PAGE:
With a coffee-drinking, lady-chasing, smart-talking Pikachu as its lead, Detective Pikachu understandably launched to a cautious fanbase. This seemingly bizarre take on the world of Pokémon is actually a lot smarter, sweeter and sensible than you’d think, based on its star. But that chatty star plays no small part in making Detective Pikachu — the franchise’s first take on point-and-click, mystery-adventure games — one of the best Pokémon games in recent memory.
A lot of its greatness is owed to how dramatically Detective Pikachu shakes up the classic series formula. There are no Pokémon battles or gyms; Pokémon exist as partners, even coworkers, not as members of a party trained up for competition. Pokémon are friends here, a core part of the franchise that feels oft-ignored part of the Pokémon universe. Detective Pikachu’s setting is the one that belongs to non-playable characters who carry on simple lives while dutiful trainers soldier on to become the very best.
This is not to say that Detective Pikachu is based on daily mundanities. There’s a strong story here, which is admittedly a Pokémon rarity. A mysterious accident leaves Pikachu, the talented partner of private eye Harry Goodman, with amnesia and without his human. Goodman goes missing, as Pikachu discovers when he comes to; the Pokémon is then committed to using his own talents to find his partner.
Meanwhile, Harry Goodman’s son Tim is looking for his dad on his own, albeit without the same advantages of Pikachu. (That sounds weird, but seriously: Pikachu is way smarter than the hot-headed Tim ... although they’re equally girl-crazy.) After the pair run into each other — and discover that, unlike every other human Pikachu encounters, Tim can actually understand what Pikachu is saying — they decide to team up.
What follows is a surprisingly complex series of chapters, in which Tim and Pikachu scope out the last places where the elder Goodman was seen prior to his disappearance. These follow a formula that expands with each new case: Pikachu and Tim uncover more clues, more evidence, more mysteries as they poke around different rooms and interrogate humans and Pokémon both to suss out anything they can about Harry Goodman. There’s a consistent, diverse set of characters throughout the adventure, like the reluctant head of the detective agency where Pikachu is employed, a trash-loving scientist and a beleaguered receptionist who can’t stand Pikachu. (In her defense, he’s not only constantly flirting, but he’s also always eating everyone’s food, including her reception desk snacks.)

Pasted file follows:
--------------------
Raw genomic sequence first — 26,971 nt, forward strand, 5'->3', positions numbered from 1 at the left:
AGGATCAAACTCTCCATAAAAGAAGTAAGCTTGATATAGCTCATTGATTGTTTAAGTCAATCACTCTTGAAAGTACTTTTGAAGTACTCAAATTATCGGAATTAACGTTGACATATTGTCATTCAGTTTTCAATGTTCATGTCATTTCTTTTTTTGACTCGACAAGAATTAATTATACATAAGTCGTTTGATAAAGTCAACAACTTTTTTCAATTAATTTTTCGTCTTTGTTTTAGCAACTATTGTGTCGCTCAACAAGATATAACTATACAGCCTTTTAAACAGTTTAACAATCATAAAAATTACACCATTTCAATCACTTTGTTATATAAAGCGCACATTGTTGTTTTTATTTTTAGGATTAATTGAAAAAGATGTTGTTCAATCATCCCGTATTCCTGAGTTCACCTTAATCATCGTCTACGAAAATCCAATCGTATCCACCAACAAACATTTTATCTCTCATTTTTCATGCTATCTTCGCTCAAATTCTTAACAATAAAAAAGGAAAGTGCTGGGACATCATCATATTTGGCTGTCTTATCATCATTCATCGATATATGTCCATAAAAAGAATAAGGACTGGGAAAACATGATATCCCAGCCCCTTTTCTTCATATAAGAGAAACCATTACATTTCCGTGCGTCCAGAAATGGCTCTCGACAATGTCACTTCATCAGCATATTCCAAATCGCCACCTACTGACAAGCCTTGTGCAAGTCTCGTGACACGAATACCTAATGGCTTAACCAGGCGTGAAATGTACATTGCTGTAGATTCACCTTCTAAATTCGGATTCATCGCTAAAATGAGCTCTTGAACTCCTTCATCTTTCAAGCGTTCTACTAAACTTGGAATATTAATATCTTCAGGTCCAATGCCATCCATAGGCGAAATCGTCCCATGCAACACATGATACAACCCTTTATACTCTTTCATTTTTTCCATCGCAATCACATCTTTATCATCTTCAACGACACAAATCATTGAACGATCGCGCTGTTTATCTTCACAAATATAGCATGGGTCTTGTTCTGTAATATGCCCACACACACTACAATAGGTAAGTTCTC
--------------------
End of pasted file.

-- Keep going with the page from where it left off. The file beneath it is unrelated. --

It’s cool to experience a story-based Pokémon game where the story is actually entertaining and interesting. I’m not dissing the classic “Be the very best!” storyline, but it’s more of a bare-minimum purpose for collecting and fighting Pokémon. In line with the best Pokémon games, though, Detective Pikachu’s main attraction is also the things you do in between cutscenes. Every chapter features a giant, lengthy puzzle that’s reminiscent of other adventure games, sending players back and forth to collect items and info that unlock earlier roadblocks. These could feel like running to fetch things for people, but chapters also feature some quick-time action sequences, as well as different kinds of puzzles to complete. Sometimes Pikachu and Tim need to deduce a password; sometimes they have to make inferences based on their suspects’ ambiguous statements.
All of this also helps make vaguely thirsty, deep-voiced Pikachu a really, really likable character, too. He proves himself to have genuine aptitude for solving mysteries; he’s like a little P.I. prodigy. His quirks become less unnerving as the story goes on, and it’s actually heartbreaking to see him suffer alone without his partner. (Tim is less sympathetic, if only because he’s a human boy and not a chubby Pikachu that slowly waddles everywhere.) The added benefit of the most beautiful visuals of any Pokémon game to date only strengthen what borders on Pokémon’s first truly cinematic story.
Punctuated and padded out with hints from the endearing Pikachu and some genuine intrigue, Detective Pikachu actually becomes the most engrossing Pokémon game in a long time. There’s no mistaking the game for one of the series’ mainstays; instead, it’s the cutest version of the long-lived point-and-click genre that I’ve ever experienced. And unlike other Pokémon spinoffs where battling is either reinvented to complement the genre or a missed feature amid a blander concept, Detective Pikachu shows that Pokémon’s expansive universe fits perfectly into a serious, non-action-based genre. I’m now all for more talking Pokémon — as long as they get to star in stories as good as this one.